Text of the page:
Army to establish special forces-like teams after Green Beret deaths in Niger

Special Forces, ISIS, Kurds, Iraq
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Army chief of staff Gen. Mark Milley said the service’s train, advise and assist (TAA) mission will likely grow after four Army Green Berets were killed last week while embedded with soldiers in Niger.

“We are training, advising and assisting indigenous armies all over the world,” Milley said Monday at the Association of the United States Army’s annual meeting in Washington.

“And I anticipate and expect that’ll increase, not decrease, in years to come.”


Four Green Berets were killed and two were injured on Oct. 4 after their group of a dozen U.S. soldiers were ambushed while conducting a joint patrol with about 40 Nigerien soldiers. Militants tied to the Islamic State in Iraq and Syria are suspected to have carried out the attack.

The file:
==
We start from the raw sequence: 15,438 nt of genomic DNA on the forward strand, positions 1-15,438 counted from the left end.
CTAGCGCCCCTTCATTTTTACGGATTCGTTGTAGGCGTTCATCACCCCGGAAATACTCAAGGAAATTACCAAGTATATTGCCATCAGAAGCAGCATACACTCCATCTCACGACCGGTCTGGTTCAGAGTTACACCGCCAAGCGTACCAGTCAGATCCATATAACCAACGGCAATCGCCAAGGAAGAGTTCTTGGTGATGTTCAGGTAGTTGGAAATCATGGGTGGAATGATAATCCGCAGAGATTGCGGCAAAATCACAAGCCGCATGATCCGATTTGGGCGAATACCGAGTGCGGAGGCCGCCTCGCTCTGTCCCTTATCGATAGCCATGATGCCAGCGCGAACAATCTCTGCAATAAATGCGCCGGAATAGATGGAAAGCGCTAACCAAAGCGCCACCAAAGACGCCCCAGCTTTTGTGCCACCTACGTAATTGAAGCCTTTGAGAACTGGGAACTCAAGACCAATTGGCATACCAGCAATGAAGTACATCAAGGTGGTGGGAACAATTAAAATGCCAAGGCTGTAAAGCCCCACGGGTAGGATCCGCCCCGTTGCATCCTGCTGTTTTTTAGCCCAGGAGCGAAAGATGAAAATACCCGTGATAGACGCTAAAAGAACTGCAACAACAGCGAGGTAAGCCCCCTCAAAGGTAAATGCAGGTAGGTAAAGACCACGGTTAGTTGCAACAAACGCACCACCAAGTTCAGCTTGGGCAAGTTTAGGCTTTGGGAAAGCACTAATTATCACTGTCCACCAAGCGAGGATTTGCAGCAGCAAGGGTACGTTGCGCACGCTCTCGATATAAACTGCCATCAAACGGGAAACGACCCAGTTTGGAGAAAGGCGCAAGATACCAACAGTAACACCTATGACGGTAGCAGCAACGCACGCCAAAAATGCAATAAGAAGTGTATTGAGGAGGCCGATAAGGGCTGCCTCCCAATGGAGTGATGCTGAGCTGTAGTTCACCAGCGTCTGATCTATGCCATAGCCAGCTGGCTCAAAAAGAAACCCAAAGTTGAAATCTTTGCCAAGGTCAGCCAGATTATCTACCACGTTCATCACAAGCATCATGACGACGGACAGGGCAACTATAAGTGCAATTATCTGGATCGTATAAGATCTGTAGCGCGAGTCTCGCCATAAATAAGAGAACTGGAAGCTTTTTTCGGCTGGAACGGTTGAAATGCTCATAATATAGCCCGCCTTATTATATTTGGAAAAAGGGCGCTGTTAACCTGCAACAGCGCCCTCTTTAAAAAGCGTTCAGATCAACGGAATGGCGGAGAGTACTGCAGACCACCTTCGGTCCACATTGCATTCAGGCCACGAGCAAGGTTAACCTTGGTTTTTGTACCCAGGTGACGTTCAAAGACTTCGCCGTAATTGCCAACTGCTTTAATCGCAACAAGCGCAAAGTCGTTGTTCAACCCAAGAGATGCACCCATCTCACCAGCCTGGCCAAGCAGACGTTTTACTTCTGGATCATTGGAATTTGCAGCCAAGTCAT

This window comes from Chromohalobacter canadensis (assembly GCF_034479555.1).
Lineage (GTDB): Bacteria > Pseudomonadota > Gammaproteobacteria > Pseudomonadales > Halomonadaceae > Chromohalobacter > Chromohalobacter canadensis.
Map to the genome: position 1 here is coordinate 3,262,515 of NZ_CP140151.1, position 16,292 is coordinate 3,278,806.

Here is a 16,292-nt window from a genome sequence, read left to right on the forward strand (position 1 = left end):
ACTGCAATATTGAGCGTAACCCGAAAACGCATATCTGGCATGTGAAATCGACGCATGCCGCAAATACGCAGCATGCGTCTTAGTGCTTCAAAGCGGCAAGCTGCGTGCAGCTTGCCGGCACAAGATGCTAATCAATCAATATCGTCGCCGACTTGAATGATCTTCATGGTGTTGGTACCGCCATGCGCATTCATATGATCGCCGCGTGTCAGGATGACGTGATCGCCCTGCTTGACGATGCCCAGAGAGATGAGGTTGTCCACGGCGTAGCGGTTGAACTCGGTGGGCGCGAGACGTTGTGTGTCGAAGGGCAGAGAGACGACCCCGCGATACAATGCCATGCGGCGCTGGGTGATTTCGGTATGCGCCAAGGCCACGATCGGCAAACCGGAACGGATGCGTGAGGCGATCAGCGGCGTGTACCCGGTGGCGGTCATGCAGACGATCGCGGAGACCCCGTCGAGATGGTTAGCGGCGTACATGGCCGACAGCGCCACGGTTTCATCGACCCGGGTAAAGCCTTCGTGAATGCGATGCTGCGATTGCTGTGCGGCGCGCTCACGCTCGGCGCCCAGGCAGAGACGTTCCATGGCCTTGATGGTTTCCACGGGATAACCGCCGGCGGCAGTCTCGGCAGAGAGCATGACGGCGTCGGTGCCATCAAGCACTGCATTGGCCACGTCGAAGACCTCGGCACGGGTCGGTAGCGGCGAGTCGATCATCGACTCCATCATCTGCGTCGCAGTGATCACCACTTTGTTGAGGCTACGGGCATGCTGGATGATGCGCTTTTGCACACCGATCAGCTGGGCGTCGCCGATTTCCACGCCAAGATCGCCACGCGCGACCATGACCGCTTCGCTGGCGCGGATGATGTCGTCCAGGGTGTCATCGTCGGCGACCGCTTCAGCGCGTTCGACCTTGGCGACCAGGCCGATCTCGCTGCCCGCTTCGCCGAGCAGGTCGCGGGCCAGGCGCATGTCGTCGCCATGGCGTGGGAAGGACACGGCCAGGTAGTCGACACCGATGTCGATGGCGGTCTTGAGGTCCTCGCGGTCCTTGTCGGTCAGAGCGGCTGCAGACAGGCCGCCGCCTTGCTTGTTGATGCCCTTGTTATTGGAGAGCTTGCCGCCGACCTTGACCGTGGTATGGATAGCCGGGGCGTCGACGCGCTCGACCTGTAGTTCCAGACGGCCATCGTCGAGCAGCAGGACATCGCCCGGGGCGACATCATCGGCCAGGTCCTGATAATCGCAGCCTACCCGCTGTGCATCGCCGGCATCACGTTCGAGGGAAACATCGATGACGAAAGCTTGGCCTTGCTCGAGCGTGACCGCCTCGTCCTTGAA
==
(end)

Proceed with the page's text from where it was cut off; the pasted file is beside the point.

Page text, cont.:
U.S. Africa Command said in a statement last week that the U.S. forces were assisting “Nigerien security force counterterror operations” at the time.

“It is a dangerous mission, TAA missions around the world. It depends on where you are at,” Milley said.

The Army is now working to stand up a new unit that will only take on such missions. The unit will be made up of six “Security Force Assistance Brigades,” which will include 500 noncommissioned and senior officers who meet “Ranger-like standards,” and will focus on countering terrorist groups across the globe.

“They will look and act, in many ways, and be trained similar to Special Forces, but they are not Special Forces,” Milley said.

Milley expects the six brigades will be operational within two years.

The Army’s top officer also said that U.S. Africa Command “is reviewing very closely the security procedures that they are using for these teams that are there in Africa.”

He would not say who was responsible for the attack but added that the military does have information on the group.

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